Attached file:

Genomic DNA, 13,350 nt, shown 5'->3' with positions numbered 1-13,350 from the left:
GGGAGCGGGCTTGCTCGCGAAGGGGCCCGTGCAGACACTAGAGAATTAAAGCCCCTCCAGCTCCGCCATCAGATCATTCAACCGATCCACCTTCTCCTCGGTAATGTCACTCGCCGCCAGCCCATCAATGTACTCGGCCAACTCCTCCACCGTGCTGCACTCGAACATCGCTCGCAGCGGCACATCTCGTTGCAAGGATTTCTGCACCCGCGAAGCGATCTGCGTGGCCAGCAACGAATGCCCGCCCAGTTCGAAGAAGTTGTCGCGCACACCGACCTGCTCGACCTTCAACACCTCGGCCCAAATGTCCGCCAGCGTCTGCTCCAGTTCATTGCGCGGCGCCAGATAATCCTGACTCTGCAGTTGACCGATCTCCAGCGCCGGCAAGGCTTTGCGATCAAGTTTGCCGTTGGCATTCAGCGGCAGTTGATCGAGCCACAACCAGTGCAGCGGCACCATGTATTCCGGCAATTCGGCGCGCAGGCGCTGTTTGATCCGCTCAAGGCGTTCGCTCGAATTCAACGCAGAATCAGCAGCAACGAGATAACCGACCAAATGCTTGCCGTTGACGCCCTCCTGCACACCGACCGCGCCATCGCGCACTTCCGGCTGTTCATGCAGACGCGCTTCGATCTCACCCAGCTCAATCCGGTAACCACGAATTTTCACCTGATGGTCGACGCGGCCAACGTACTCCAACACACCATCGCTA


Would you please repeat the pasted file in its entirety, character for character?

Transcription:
Genomic DNA, 13,350 nt, shown 5'->3' with positions numbered 1-13,350 from the left:
GGGAGCGGGCTTGCTCGCGAAGGGGCCCGTGCAGACACTAGAGAATTAAAGCCCCTCCAGCTCCGCCATCAGATCATTCAACCGATCCACCTTCTCCTCGGTAATGTCACTCGCCGCCAGCCCATCAATGTACTCGGCCAACTCCTCCACCGTGCTGCACTCGAACATCGCTCGCAGCGGCACATCTCGTTGCAAGGATTTCTGCACCCGCGAAGCGATCTGCGTGGCCAGCAACGAATGCCCGCCCAGTTCGAAGAAGTTGTCGCGCACACCGACCTGCTCGACCTTCAACACCTCGGCCCAAATGTCCGCCAGCGTCTGCTCCAGTTCATTGCGCGGCGCCAGATAATCCTGACTCTGCAGTTGACCGATCTCCAGCGCCGGCAAGGCTTTGCGATCAAGTTTGCCGTTGGCATTCAGCGGCAGTTGATCGAGCCACAACCAGTGCAGCGGCACCATGTATTCCGGCAATTCGGCGCGCAGGCGCTGTTTGATCCGCTCAAGGCGTTCGCTCGAATTCAACGCAGAATCAGCAGCAACGAGATAACCGACCAAATGCTTGCCGTTGACGCCCTCCTGCACACCGACCGCGCCATCGCGCACTTCCGGCTGTTCATGCAGACGCGCTTCGATCTCACCCAGCTCAATCCGGTAACCACGAATTTTCACCTGATGGTCGACGCGGCCAACGTACTCCAACACACCATCGCTA